On the evening of Thursday 23rd March 1933, fire broke out at Blantyre Mills.
Three-Storey Building was gutted about ten o’clock that night resulting in Cambuslang Fire Brigade being summoned to a fire in wood-dust mill on the bank of the River Clyde in Old Blantyre village. The mill was owned by Messrs Gideon Clark & Sons, who also owned Bell’s Mills, Edinburgh and another at Carnoustie. The mill sawdust was ground to powder to be used in the preparation of gunpowder and linoleum. The building where the fire originated was of three storeys and about 60 feet long. The firemen managed to confine the blaze to the machinery section, but the three flats were completely gutted. The storage rooms and offices were saved. The damage was estimated at between £2000 and £3000. The building was at one time part of the Old Blantyre spinning mill, and was built in the 1790’s. Pictured here by Alex Rochead in 2004, shortly before demolition.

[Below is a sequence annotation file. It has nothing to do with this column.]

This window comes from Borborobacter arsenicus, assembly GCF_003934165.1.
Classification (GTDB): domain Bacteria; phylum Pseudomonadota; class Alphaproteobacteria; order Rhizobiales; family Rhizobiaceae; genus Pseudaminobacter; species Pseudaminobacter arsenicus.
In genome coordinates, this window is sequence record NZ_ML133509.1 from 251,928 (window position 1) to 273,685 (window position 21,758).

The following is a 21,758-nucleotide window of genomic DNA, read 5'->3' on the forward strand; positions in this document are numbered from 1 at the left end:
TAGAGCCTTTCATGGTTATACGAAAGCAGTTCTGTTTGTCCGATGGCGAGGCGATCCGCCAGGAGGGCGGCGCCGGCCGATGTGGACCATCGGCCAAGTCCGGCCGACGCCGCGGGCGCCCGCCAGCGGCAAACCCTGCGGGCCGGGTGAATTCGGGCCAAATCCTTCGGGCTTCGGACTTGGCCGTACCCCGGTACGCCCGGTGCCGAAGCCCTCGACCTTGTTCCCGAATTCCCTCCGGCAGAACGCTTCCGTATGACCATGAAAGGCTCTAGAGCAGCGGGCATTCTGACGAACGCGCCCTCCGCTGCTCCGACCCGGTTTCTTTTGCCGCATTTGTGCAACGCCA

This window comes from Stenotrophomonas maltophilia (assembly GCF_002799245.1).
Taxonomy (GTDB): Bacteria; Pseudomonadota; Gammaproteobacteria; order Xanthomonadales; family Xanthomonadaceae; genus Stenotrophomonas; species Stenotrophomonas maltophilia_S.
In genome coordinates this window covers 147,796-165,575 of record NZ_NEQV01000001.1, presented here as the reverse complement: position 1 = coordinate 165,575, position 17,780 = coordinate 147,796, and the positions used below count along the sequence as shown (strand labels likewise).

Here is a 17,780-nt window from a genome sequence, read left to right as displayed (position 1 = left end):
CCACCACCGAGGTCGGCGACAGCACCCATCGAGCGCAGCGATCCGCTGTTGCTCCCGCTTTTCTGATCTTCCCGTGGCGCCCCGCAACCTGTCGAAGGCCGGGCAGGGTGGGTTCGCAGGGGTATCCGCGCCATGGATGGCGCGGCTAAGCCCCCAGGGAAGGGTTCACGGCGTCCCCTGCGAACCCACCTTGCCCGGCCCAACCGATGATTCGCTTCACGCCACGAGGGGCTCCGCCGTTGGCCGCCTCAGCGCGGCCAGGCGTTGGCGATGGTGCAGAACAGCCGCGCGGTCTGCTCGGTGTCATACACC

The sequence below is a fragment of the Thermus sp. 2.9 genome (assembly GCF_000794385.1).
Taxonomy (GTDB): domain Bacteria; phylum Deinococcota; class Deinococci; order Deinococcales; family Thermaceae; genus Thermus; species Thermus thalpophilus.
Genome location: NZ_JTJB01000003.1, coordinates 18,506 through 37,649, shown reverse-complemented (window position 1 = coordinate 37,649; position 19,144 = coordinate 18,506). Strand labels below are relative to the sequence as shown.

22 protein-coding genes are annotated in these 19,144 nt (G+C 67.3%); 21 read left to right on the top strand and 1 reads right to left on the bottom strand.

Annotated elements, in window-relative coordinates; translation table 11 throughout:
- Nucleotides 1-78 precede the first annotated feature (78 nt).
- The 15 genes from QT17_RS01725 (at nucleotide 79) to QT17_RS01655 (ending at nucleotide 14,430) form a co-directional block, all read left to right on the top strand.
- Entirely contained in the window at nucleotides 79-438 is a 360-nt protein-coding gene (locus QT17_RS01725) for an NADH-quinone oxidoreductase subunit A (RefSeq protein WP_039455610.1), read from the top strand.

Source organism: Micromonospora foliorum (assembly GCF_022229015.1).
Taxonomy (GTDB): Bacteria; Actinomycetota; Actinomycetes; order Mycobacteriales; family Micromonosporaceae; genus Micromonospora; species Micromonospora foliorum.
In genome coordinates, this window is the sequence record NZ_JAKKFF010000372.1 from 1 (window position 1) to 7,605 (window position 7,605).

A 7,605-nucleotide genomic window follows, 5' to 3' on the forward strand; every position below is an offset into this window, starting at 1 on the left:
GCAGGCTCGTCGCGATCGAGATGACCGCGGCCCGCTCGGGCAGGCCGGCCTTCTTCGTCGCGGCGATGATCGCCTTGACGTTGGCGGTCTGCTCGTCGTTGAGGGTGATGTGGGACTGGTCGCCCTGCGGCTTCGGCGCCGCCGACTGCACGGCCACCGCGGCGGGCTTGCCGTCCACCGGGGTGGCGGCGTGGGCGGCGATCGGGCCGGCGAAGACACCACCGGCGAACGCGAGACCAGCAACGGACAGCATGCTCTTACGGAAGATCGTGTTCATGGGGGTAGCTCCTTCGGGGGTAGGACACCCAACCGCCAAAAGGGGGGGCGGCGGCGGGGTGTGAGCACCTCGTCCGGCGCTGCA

This flour mill fire wasn’t the only one to happen at the building. A larger, more severe fire occurred in May 1950. I can’t help but think that this 1933 fire may have been deliberate. Fires at Blantyre Works and the Village area were peppered in newspaper reports around 1933, with George Stewarts yard just up the road being targeted only a month later.